Wedlake Street Baths housed both a swimming pool and public baths. Families would go there for their weekly bath. There was a distinct system in place to use the facilities - you would get a numbered ticket and sat until your number was called. While you were in the bath, you could shout out to the attendent if you wanted more hot or cold water. The steel changing cubicles, a local remembered, were all made of steel - even the door. 'It felt like you were in stir!', remembered one.

Earlier times, people would leave their clothes unattended in the cubicle with the half door and a curtain on the top. Then it turned modern and the...
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MARCH
6
2015

 

Portobello Arms
The Portobello Arms was a former pub in Kensal Town, established in 1842. The 1911 census lists it as the licensee being called "Marshall" and situated at 248 Kensal Road. It was also listed as the headquarters of the Jubilee Angling Society.

The members of the Court Pleasant union regularly met there in the nineteenth century.

The Paddingion Mercury publishes the following correspondence in 1884:

Sir, I forwarded a petition to the Registrar General in October last drawing his attention to what we considered the nuisance of having to attend at a public house in Kensal Town known as the Portobello Arms for the purposes of registering the births and deaths of any of our children or relations and asking that the Registrar for the sub district might be removed to the new Vestry Offices in Kensal Road.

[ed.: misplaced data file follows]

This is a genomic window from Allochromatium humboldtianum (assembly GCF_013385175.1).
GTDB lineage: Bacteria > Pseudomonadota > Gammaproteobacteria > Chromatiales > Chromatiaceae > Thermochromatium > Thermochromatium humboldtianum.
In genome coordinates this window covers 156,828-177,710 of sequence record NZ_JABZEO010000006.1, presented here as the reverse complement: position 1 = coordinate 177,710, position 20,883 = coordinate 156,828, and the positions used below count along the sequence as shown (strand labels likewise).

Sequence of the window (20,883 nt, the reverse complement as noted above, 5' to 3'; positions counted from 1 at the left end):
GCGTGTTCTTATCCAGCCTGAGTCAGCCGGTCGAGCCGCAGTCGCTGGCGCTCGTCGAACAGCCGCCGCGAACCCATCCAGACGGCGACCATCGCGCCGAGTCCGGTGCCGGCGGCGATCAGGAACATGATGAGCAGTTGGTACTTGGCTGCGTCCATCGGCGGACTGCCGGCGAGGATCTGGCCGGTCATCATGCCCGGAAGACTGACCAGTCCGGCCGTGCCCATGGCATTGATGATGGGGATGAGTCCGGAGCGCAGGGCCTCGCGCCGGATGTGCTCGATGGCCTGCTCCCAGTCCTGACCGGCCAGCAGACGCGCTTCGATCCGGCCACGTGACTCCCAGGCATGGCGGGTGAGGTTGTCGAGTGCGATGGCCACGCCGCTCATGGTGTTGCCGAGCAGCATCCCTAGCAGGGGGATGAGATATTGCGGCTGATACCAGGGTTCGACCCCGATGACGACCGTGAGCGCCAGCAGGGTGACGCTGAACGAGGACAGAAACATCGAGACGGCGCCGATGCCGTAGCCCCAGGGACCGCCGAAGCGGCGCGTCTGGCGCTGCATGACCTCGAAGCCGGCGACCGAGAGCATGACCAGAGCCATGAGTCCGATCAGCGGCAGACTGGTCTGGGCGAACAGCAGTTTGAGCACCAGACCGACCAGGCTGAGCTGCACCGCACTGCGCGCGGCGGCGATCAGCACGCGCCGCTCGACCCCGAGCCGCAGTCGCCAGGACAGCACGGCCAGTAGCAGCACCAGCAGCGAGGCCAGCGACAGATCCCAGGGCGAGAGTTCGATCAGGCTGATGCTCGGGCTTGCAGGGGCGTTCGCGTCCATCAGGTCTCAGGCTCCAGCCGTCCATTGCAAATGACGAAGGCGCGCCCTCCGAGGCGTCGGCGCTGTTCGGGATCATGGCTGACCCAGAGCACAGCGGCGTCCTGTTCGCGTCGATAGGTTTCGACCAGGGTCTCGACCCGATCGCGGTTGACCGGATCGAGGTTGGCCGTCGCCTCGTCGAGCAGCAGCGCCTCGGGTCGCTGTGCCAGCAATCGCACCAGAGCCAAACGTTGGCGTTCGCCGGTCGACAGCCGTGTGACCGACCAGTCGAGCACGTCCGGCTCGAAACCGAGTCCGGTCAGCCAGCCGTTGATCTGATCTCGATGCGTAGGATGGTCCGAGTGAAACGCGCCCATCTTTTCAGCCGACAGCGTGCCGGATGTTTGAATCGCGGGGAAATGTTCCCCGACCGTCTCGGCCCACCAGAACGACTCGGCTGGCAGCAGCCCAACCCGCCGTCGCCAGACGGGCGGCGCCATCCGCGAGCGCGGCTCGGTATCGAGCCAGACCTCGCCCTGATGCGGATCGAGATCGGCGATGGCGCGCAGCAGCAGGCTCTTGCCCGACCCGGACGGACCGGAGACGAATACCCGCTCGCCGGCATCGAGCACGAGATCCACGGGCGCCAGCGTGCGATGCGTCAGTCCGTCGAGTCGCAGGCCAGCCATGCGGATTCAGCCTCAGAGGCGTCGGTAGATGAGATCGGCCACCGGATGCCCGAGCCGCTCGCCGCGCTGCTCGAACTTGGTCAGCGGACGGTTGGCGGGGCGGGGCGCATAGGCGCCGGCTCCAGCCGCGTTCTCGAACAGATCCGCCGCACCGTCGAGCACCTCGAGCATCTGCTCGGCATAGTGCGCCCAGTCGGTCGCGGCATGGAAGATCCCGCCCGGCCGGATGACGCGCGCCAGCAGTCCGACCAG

Not receiving an answer I wrote again on the 22nd of this month and received the following letter which I shall be glad if you will kindly publish.
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MARCH
5
2015

 

Ladbroke Grove railway bridge
Looking north over Bartle Bridge in the 1950s The iron bridge was built over the Great Western Railway with the notable feature of a separated road and pedestrian walkway.

This image dates from the 1950s. The bridge was later the site for the 1999 Ladbroke Grove rail crash.

From a series of photos of locations used in the film The Blue Lamp.
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MARCH
4
2015

 

Kilburn High Road
What was Watling Street in earlier times, became Edgware Road and finally Kilburn High Road. It is a varied street. AA Milne lived at one end of the High Road and WH Smith at the other. Dickens once drank in The Black Lion. Ella Fitzgerald once sang in The Gaumont State Theatre, later a bingo hall, later still, a church. Ian Dury's original band was called "Kilburn And The High Roads".